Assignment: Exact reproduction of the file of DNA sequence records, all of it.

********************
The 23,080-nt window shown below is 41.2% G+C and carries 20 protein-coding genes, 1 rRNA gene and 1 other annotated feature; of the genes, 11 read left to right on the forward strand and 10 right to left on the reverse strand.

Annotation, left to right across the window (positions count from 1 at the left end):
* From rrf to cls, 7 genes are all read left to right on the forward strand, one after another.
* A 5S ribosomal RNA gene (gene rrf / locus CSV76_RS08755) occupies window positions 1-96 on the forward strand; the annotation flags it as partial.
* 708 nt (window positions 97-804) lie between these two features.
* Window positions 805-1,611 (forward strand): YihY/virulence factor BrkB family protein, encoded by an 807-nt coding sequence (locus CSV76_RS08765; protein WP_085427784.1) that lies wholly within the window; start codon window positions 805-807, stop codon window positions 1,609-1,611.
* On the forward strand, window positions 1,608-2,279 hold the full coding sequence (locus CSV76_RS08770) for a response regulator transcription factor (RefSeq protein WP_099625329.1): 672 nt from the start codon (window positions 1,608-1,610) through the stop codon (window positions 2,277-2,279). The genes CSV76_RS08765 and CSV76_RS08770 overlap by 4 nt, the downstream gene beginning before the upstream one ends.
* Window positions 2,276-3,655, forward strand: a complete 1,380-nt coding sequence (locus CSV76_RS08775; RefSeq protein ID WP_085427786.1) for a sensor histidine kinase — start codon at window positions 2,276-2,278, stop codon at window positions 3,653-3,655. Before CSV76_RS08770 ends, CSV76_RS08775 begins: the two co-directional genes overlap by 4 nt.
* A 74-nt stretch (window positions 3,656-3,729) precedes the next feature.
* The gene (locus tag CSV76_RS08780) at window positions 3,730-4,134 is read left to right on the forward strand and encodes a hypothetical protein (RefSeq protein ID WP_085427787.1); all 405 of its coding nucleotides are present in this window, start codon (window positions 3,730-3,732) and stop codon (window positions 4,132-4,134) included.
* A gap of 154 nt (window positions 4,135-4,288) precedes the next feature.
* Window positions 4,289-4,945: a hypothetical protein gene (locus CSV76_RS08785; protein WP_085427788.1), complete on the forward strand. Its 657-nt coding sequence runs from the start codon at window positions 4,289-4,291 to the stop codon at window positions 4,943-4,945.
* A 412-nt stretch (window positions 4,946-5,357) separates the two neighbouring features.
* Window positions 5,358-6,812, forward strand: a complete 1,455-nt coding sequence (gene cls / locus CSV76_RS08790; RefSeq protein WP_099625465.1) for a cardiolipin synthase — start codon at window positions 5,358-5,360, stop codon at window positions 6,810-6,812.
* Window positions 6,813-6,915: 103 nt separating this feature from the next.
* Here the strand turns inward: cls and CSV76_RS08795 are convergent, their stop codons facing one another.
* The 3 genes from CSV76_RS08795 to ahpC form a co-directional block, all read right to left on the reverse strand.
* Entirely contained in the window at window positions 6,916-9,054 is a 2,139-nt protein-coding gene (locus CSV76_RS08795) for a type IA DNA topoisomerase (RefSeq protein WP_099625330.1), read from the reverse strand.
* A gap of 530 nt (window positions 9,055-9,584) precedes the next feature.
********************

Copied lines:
The 23,080-nt window shown below is 41.2% G+C and carries 20 protein-coding genes, 1 rRNA gene and 1 other annotated feature; of the genes, 11 read left to right on the forward strand and 10 right to left on the reverse strand.

Annotation, left to right across the window (positions count from 1 at the left end):
* From rrf to cls, 7 genes are all read left to right on the forward strand, one after another.
* A 5S ribosomal RNA gene (gene rrf / locus CSV76_RS08755) occupies window positions 1-96 on the forward strand; the annotation flags it as partial.
* 708 nt (window positions 97-804) lie between these two features.
* Window positions 805-1,611 (forward strand): YihY/virulence factor BrkB family protein, encoded by an 807-nt coding sequence (locus CSV76_RS08765; protein WP_085427784.1) that lies wholly within the window; start codon window positions 805-807, stop codon window positions 1,609-1,611.
* On the forward strand, window positions 1,608-2,279 hold the full coding sequence (locus CSV76_RS08770) for a response regulator transcription factor (RefSeq protein WP_099625329.1): 672 nt from the start codon (window positions 1,608-1,610) through the stop codon (window positions 2,277-2,279). The genes CSV76_RS08765 and CSV76_RS08770 overlap by 4 nt, the downstream gene beginning before the upstream one ends.
* Window positions 2,276-3,655, forward strand: a complete 1,380-nt coding sequence (locus CSV76_RS08775; RefSeq protein ID WP_085427786.1) for a sensor histidine kinase — start codon at window positions 2,276-2,278, stop codon at window positions 3,653-3,655. Before CSV76_RS08770 ends, CSV76_RS08775 begins: the two co-directional genes overlap by 4 nt.
* A 74-nt stretch (window positions 3,656-3,729) precedes the next feature.
* The gene (locus tag CSV76_RS08780) at window positions 3,730-4,134 is read left to right on the forward strand and encodes a hypothetical protein (RefSeq protein ID WP_085427787.1); all 405 of its coding nucleotides are present in this window, start codon (window positions 3,730-3,732) and stop codon (window positions 4,132-4,134) included.
* A gap of 154 nt (window positions 4,135-4,288) precedes the next feature.
* Window positions 4,289-4,945: a hypothetical protein gene (locus CSV76_RS08785; protein WP_085427788.1), complete on the forward strand. Its 657-nt coding sequence runs from the start codon at window positions 4,289-4,291 to the stop codon at window positions 4,943-4,945.
* A 412-nt stretch (window positions 4,946-5,357) separates the two neighbouring features.
* Window positions 5,358-6,812, forward strand: a complete 1,455-nt coding sequence (gene cls / locus CSV76_RS08790; RefSeq protein WP_099625465.1) for a cardiolipin synthase — start codon at window positions 5,358-5,360, stop codon at window positions 6,810-6,812.
* Window positions 6,813-6,915: 103 nt separating this feature from the next.
* Here the strand turns inward: cls and CSV76_RS08795 are convergent, their stop codons facing one another.
* The 3 genes from CSV76_RS08795 to ahpC form a co-directional block, all read right to left on the reverse strand.
* Entirely contained in the window at window positions 6,916-9,054 is a 2,139-nt protein-coding gene (locus CSV76_RS08795) for a type IA DNA topoisomerase (RefSeq protein WP_099625330.1), read from the reverse strand.
* A gap of 530 nt (window positions 9,055-9,584) precedes the next feature.